'Twas but a threatening evening when I happened upon a darkly white steed in the woods. Brown, rich in life and not a sign of error, the horse called out to me. A soft rhythm of whistling and worrying, the stallion called as I approached it. It was situated in a calm clearing, many miles inwards. This slice of woodland was unlike the rest, a strange purple mist encompassed the serene setting of isolation. The air was rank with death, it was poison to my nose and yet I did not seem to station myself. The horse shrieked to my presence, and backed away into the cloudy substance. My sword, now unsheathed, was gripped tightly like a broom; if the creature were to see me hostile then I would have no choice but to take defence.
Slowly and surely, I crept to the beast in the hope of taming it; for this was no ordinary horse, this was Pestilence of the apocalypse; the bringer of infection and the destroyer of worlds. It was merely a horse without its rider, a pilgrim without a journey. The horse turned to face away from I, and galloped away into the purple sea, and I followed.
Sword in hand, I trekked the forest with a hopeful gaze. The horse escaped my view but I could still hear the beacon, the calling, the one sound that summoned me to this deathly place with hellish intentions. I looked down, only to see there was no down. The thick fog had managed to obscure view of my own feet, and the lack of moonlight was futile. We rarely consider how much reliance is made upon the glimmer of the heavens, and yet I was wishing that the gods could show me the path. I remember the shroud of night falling prematurely, neither a star nor comet visible. With every sound of the stallion's hooves moving against the fog, I felt myself aged and exhausted. And then by some old well I found the steed, drinking from the fountain of life as a child does to a bottle. I lowered my guard, and kneeled at this divine sight. The mist cleared, the stench gone and the sun rose. As the horse drank, it seemed to grow stronger and heavier. I dropped my weapon; the next sight that befell me had taken my gaze with envious eyes.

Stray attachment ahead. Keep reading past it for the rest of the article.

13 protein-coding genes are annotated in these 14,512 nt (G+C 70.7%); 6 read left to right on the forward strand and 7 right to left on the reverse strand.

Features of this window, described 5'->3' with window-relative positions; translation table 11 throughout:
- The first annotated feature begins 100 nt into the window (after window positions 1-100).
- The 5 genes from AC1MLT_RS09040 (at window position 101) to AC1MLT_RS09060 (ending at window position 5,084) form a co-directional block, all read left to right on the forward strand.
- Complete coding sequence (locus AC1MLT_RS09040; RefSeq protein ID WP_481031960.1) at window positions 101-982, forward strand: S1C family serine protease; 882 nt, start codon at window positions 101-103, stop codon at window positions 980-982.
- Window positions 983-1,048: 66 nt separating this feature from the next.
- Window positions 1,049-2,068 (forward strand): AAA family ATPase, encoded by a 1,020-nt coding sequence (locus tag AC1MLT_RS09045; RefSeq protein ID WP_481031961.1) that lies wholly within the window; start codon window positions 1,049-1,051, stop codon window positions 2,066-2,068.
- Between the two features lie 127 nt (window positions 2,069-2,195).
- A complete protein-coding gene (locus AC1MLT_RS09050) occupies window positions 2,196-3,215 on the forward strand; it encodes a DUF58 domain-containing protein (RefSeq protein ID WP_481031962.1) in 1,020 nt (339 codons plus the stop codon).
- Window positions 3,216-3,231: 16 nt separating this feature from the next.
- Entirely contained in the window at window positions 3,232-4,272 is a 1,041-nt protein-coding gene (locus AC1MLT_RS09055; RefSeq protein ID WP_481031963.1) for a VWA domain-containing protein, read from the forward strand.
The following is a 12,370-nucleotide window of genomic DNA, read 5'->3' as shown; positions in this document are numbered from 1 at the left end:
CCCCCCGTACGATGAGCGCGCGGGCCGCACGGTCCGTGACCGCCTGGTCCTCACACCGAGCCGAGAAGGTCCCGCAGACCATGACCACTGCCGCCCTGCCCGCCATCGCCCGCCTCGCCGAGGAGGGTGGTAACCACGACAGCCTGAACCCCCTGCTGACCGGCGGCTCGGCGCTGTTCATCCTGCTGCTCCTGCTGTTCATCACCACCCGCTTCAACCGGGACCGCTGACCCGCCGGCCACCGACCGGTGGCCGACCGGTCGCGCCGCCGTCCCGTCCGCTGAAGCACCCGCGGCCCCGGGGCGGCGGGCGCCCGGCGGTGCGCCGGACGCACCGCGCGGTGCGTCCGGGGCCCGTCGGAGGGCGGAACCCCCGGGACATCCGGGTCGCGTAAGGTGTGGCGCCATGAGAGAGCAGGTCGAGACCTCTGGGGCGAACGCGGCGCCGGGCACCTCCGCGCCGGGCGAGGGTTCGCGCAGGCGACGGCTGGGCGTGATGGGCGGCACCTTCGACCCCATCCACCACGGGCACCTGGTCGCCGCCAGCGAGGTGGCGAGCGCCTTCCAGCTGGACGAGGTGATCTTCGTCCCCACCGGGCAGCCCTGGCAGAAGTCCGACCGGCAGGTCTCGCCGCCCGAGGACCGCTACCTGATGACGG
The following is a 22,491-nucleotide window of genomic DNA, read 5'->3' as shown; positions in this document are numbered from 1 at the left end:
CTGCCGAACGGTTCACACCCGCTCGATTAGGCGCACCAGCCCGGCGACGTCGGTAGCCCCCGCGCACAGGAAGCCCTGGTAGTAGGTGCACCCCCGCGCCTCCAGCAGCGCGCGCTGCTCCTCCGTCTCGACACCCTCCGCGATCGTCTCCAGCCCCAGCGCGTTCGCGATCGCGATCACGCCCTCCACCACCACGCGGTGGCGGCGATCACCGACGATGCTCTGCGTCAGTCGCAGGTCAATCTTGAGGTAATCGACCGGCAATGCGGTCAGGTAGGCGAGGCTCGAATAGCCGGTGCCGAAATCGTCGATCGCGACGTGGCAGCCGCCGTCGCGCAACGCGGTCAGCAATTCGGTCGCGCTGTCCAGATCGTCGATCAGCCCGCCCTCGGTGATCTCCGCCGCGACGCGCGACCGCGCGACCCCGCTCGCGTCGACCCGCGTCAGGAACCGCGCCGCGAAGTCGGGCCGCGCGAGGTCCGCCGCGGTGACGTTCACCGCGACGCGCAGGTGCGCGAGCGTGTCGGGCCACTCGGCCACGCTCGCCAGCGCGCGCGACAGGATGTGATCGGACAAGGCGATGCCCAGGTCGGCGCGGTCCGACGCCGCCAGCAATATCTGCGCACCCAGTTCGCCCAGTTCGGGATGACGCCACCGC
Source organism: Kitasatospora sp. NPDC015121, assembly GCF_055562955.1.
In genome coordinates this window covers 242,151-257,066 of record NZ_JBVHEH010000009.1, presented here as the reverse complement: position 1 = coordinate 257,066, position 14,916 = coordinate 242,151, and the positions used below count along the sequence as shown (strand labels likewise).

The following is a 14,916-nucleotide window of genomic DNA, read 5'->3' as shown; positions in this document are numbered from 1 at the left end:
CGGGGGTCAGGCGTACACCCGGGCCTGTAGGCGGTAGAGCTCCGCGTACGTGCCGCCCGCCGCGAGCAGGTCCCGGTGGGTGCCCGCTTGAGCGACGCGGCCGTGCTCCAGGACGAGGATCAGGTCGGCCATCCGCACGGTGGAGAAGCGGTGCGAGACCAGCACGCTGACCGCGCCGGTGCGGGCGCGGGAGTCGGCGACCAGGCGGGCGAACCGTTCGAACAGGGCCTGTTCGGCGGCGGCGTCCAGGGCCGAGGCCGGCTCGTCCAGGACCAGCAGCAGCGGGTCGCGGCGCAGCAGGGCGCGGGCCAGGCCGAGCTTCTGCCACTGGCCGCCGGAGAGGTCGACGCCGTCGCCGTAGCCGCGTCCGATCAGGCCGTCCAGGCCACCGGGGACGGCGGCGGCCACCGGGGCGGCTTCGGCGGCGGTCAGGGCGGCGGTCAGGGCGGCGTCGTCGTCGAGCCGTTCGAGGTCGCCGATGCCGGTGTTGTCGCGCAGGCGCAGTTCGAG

Before me lay three more horses, each different in colour; one black, one red and one pale. Riders sat atop them, proudly snuffing the mist from view, only to replace it with a sickly green aura. From the pale one, the rider held a scythe and wore grey robes, almost as if he was decomposing into the horse; it was Death. Emitting from the red horse came flames that were only advanced by a blood-red sword held by its rider; War. Lastly, the black horseman carried a pair of weighing scales, indicating that this was Famine, the scales representing the way bread is weighed during a famine. The white horse beckoned, to the others as they made a clearing within them. And out of the clearing came a fourth man, strong, valiant and knowledgeable; he mounted the horse with ease and called out to the others. Rising, I fled the prospect and escaped to the mist. Darker and darker again, I heard the horsemen following; beyond what I thought to be possible, the hellish growls of Death, Famine, War and Pestilence terrified me, and the roaring winds violently whipped at my ankles. The trees thickened, the air proving difficult to breathe. Had anyone thought that a lowly missionary such as I would contact such adversaries would truly be mistaken, and yet it happened!